Wow…I meant to publish this last week. Oops.
For anyone who doesn’t know (and I suppose you probably wouldn’t unless you were in some sort of environment that cares about this sort of thing, like a college), V-Week or “V-Time” is a continuation of V-Day, which was launched as an awareness/fundraising thing for preventing violence against women and girls. The culmination of most if not all V-Day observances is the performance of Eve Ensler’s play The Vagina Monologues. The play was based on interviews with women across all ages, sexualities, ethnicities, etc., about their vaginas. If your vagina could talk, what would it say? What would your vagina wear? What is unique about your vagina? And so on.
The monologues range from trippy to frightening to enlightening to hilarious and several combine the above. Topics range from experiences with sex (the majority) to pubic hair to the “c-word” (you know, the really rude one that means “vagina”). My personal favorites? “Because He Liked to Look at It” was an honest telling of a woman’s journey from negative self-image regarding her vagina to a positive, empowered attitude about her vagina and how it looks; genuine and heartwarming. “Woman who Loved Vaginas Happy” features an amusing series of impressions of women moaning due to genital stimulation, as told by a lawyer-turned-sex worker.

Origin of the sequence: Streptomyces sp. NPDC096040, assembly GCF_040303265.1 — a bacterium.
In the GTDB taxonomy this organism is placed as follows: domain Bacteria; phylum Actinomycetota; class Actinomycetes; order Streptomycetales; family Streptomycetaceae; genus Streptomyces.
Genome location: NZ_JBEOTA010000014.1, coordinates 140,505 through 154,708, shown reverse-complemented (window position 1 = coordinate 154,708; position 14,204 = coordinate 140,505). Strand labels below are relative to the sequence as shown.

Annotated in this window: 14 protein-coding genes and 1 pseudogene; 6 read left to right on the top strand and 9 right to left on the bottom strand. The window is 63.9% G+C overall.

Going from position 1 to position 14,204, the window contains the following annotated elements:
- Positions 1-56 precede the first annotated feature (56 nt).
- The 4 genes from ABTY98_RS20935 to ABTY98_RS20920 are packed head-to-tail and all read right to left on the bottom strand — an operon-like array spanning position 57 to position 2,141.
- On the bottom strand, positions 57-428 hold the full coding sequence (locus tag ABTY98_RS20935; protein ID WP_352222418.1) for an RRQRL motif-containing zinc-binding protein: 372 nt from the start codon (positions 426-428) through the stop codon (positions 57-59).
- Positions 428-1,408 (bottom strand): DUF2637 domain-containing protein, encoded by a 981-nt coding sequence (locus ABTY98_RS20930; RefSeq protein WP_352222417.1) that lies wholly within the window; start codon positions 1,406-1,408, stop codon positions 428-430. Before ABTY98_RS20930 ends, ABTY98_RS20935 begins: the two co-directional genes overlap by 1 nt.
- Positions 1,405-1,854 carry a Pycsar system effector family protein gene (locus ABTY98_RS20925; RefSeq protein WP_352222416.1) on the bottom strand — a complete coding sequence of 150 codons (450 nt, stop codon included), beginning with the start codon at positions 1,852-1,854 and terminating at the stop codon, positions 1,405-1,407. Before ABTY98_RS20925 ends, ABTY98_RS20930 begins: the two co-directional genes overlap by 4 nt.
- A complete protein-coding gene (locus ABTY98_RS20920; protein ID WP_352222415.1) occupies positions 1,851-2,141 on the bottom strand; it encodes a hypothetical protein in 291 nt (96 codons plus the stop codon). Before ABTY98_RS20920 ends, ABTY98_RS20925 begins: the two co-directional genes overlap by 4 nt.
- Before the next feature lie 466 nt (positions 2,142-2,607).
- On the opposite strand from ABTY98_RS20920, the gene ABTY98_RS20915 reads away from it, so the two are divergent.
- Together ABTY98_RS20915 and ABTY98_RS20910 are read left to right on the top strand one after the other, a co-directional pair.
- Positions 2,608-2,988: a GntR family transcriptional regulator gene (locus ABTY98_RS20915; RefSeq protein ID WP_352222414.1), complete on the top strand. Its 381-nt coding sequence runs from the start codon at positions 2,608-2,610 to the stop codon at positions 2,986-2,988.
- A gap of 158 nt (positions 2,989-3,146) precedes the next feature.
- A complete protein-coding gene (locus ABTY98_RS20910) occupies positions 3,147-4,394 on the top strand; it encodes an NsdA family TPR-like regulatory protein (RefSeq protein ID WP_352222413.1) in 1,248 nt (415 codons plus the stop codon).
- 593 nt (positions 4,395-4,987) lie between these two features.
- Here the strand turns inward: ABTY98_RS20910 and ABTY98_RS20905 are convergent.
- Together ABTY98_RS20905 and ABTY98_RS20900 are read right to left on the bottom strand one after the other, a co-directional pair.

But the absolute best performance of the night, in my opinion (also they were all great, good job!), both in terms of performance and material, was “My Angry Vagina.” Lauren Glover ’11 performed the monologue with sass and confidence. The piece relates to the “torture” that everyday women’s vaginas go through. Not the genital mutilation discussed in “Not-so-happy Fact” or the rape in “My Vagina was My Village” or “Coochi Snorcher that Could,” or the painful vagina-shaving that the woman endured in “Hair” (incidentally, don’t shave that area. How does putting a razor between your legs, right next to your nerve endings, sound like a good idea?). No, “My Angry Vagina” talks about, mostly, tampons, pelvic exams, and the taboo against women displaying sex drives. Hilarious, but a little frightening (I’m not looking forward to my first pelvic exam, that’s for damn sure).
Great job everyone who was in the show at Dartmouth! Thanks for the eye-opening stories.
[Featured image: Vagina Monoglues 2010 cast, from dartmouth.edu.]